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Listening to art. Playing with audio. Sounding out technology. Composing in code. Rewinding the soundscape.

Larry Johnson Gets Vozme MP3 Religion

A week ago, I posted an MP3 I’d created in a matter of seconds at vozme.com, a free service that takes any text and transforms it into an audio file (disquiet.com). Shortly thereafter I received an email from Larry Johnson, who’d taken a small chunk of the Bible, fed it into vozme.com, funked it up in the freeware Audacity, and added a high-pitched background noise he’d nicked from freesound.iua.upf.edu. By a few days after that, Johnson had fine-tuned his first piece, added two more similarly constructed audio tracks, and released them at archive.org as the mini-EP Vozme Reads Religious Works.

“Genesis 3:19” (MP3) starts with a familiar phrase, before the sub”“Hal 9000 voice multiplies to become a robot choir, and then an ear-ringing noise (that’s the freesound.iua.upf.edu sample) pushes it over the edge. “Isaiah 57:20-21” (MP3) gets into the rhythm of the spoken word, looping the sound so that the phrases become a kind of motor. And “Job 10:15” (MP3) pushes the syllabic overlays to the limit, until they take on the attributes of a cushion of air. In each, especially the Isaiah and the Job, what’s remarkable is that the voices never sound like static samples that have been cut up after the fact; they sound like they’re transforming in real time.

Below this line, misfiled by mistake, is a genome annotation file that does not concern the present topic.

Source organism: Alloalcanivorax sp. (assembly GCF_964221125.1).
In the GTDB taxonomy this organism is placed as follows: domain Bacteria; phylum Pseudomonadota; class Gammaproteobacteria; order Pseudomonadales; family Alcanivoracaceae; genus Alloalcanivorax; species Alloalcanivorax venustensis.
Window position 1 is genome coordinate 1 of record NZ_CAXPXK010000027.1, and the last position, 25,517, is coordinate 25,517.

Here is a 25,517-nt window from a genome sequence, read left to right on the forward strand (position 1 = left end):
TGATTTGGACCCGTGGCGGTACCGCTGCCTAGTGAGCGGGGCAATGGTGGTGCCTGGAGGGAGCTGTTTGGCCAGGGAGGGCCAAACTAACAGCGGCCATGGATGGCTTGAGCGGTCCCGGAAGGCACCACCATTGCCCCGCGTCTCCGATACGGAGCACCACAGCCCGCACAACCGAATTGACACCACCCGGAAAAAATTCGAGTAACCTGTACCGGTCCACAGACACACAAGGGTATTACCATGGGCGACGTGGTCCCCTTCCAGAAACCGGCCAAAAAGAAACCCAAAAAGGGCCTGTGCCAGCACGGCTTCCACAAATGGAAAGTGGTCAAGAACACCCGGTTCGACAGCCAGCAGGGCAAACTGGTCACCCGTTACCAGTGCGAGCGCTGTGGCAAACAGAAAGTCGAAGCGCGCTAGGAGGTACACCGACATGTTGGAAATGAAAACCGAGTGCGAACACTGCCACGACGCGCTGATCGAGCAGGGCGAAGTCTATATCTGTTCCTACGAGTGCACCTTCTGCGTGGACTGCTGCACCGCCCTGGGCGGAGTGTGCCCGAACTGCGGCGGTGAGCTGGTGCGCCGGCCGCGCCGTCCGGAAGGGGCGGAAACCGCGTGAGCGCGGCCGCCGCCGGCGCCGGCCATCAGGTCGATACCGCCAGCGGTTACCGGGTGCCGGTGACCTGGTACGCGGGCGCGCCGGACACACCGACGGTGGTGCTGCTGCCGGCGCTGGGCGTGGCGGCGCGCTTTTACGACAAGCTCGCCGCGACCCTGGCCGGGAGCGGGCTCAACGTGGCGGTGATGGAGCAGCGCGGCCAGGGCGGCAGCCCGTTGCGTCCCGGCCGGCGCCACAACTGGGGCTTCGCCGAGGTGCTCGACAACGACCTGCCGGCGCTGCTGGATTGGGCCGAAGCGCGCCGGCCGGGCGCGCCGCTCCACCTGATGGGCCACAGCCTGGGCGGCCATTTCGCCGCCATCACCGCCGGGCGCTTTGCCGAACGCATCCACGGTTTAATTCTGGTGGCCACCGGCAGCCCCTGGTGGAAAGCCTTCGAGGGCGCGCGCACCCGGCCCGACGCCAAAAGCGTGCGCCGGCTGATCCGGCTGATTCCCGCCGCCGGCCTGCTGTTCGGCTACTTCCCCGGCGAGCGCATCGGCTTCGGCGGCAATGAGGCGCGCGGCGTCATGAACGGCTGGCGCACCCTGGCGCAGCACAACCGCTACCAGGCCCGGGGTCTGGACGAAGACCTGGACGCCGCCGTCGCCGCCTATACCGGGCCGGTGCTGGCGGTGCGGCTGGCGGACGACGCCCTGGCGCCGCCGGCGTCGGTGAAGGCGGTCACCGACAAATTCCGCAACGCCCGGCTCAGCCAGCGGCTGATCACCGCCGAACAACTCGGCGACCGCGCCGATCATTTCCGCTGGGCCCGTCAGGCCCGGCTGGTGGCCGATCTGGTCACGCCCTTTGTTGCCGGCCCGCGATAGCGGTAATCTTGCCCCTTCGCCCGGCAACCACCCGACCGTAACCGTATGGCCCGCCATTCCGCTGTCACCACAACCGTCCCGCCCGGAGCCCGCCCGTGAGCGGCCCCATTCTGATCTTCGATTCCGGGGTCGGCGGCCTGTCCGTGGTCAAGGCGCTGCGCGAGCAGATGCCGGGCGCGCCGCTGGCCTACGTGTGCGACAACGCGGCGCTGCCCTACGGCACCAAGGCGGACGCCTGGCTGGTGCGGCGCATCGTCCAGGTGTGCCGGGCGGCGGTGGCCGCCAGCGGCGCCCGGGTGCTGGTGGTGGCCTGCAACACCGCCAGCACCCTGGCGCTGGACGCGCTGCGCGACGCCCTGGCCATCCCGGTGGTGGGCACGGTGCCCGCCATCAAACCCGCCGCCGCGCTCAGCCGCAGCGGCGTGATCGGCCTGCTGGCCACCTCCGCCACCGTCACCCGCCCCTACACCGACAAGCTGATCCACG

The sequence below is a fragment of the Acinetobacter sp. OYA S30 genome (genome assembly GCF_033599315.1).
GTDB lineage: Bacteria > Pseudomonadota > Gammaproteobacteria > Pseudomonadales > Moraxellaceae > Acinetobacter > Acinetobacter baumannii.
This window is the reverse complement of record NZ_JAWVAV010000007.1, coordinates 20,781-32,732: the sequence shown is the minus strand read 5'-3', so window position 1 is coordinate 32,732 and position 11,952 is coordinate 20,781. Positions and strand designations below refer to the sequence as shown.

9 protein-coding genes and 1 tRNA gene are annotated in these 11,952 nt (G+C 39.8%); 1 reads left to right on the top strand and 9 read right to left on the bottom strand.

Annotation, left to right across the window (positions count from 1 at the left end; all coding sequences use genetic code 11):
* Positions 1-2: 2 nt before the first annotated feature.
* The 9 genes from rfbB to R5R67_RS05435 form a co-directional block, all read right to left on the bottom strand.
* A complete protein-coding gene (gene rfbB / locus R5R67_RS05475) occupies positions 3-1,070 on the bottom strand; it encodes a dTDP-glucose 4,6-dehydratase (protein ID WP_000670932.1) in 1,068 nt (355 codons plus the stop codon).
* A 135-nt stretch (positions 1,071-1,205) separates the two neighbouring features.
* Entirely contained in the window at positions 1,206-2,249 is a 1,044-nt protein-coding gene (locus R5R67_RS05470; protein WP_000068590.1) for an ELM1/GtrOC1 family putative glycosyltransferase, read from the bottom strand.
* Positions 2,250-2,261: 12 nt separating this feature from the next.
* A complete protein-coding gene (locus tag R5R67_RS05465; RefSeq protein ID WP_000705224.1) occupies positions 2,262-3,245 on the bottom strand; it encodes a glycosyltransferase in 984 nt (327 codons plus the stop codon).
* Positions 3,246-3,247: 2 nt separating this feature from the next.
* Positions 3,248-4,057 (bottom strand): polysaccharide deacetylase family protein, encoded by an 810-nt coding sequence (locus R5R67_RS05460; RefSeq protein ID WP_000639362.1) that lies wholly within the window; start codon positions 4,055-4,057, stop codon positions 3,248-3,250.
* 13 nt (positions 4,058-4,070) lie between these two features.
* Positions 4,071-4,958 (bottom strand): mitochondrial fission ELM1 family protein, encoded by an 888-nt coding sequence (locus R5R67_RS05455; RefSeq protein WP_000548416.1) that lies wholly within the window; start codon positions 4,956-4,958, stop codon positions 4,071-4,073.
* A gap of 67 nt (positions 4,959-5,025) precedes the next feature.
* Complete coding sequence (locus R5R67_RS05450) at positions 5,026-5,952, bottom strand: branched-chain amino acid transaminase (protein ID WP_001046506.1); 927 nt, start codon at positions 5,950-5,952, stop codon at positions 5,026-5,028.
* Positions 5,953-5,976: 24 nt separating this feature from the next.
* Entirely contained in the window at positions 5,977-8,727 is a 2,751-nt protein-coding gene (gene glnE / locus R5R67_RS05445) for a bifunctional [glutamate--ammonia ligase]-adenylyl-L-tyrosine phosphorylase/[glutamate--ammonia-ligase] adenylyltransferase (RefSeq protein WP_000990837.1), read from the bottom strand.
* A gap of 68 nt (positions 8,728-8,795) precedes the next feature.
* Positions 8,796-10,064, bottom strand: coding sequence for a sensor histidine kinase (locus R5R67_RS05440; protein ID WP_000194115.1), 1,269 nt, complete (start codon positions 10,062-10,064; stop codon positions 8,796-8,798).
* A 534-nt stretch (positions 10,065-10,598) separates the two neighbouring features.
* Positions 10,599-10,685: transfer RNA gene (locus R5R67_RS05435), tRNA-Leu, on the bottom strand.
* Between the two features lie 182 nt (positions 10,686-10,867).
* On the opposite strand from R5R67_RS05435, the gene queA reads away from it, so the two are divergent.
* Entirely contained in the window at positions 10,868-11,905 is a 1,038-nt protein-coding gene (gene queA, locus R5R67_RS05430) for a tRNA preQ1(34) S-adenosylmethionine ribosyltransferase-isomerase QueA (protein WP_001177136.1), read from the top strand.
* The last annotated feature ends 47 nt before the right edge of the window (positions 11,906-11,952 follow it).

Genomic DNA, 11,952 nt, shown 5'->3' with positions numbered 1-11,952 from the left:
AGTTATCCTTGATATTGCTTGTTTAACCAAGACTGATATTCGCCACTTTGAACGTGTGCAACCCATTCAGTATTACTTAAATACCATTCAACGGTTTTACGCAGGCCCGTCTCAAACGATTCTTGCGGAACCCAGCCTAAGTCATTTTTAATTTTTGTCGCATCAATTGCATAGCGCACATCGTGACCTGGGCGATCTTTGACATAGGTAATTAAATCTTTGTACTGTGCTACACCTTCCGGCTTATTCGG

By Marc Weidenbaum

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  • about

  • Marc Weidenbaum founded the website Disquiet.com in 1996 at the intersection of sound, art, and technology, and since 2012 has moderated the Disquiet Junto, an active online community of weekly music/sonic projects. He has written for Nature, Boing Boing, The Wire, Pitchfork, and NewMusicBox, among other periodicals. He is the author of the 33 1⁄3 book on Aphex Twin’s classic album Selected Ambient Works Volume II. Read more about his sonic consultancy, teaching, sound art, and work in film, comics, and other media

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  • My book on Aphex Twin's landmark 1994 album, Selected Ambient Works Vol. II, was published as part of the 33 1/3 series, an imprint of Bloomsbury. It has been translated into Japanese (2019) and Spanish (2018).

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